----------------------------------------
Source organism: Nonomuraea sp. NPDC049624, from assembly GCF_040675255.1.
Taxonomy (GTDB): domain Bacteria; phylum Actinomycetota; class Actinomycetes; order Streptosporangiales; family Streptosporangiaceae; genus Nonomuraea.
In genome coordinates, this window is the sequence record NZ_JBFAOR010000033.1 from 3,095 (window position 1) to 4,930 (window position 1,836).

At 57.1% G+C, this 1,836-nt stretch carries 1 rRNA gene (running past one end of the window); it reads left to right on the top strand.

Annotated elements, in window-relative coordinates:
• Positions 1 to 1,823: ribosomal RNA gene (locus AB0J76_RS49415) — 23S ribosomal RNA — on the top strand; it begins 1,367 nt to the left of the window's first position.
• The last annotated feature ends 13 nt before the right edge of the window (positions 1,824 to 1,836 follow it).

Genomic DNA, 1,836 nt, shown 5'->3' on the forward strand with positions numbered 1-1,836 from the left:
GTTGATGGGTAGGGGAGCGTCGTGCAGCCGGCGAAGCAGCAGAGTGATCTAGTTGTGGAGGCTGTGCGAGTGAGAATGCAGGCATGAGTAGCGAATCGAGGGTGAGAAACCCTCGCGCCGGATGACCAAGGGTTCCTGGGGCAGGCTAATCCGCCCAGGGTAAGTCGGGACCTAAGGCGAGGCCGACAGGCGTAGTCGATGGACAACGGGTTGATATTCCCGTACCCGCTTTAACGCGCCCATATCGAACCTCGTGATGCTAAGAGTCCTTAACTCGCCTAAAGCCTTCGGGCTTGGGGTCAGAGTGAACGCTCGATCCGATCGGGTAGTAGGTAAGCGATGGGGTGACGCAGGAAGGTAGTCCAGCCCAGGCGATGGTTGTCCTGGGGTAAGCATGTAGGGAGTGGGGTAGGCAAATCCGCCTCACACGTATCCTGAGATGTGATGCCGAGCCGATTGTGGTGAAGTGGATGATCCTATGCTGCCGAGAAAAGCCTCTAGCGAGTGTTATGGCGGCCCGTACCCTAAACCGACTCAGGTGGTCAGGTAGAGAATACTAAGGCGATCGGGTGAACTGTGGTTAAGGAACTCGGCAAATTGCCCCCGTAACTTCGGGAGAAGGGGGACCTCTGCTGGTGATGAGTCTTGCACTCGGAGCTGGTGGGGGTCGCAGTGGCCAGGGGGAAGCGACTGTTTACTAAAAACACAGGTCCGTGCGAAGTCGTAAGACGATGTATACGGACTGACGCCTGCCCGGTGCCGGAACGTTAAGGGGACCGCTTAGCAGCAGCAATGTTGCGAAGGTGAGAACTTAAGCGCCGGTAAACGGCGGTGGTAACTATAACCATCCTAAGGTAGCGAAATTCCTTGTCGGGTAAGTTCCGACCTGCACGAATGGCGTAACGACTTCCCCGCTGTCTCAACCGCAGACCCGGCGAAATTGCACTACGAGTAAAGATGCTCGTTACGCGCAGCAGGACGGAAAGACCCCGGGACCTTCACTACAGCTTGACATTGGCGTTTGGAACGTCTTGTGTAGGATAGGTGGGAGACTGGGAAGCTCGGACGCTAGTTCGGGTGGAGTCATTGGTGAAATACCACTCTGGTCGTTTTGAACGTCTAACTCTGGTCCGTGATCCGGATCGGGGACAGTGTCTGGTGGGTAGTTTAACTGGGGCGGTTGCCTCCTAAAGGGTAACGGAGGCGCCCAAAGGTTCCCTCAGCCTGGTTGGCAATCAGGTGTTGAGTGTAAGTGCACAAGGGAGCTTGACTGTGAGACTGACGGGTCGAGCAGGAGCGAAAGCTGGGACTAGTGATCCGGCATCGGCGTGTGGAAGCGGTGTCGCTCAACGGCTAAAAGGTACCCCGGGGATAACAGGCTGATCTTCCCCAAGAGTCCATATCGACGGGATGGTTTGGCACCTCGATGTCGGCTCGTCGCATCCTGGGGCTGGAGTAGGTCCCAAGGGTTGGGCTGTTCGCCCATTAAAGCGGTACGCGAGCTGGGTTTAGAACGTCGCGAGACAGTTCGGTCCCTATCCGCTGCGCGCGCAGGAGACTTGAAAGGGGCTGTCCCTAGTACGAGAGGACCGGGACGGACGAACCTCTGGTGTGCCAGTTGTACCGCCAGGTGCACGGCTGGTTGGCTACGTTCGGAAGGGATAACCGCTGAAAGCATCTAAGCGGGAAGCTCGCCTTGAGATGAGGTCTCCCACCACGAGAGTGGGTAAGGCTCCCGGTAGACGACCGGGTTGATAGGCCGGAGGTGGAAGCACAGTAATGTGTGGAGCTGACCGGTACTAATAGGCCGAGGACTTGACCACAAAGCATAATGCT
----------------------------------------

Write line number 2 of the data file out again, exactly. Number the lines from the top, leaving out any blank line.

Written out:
Taxonomy (GTDB): domain Bacteria; phylum Actinomycetota; class Actinomycetes; order Streptosporangiales; family Streptosporangiaceae; genus Nonomuraea.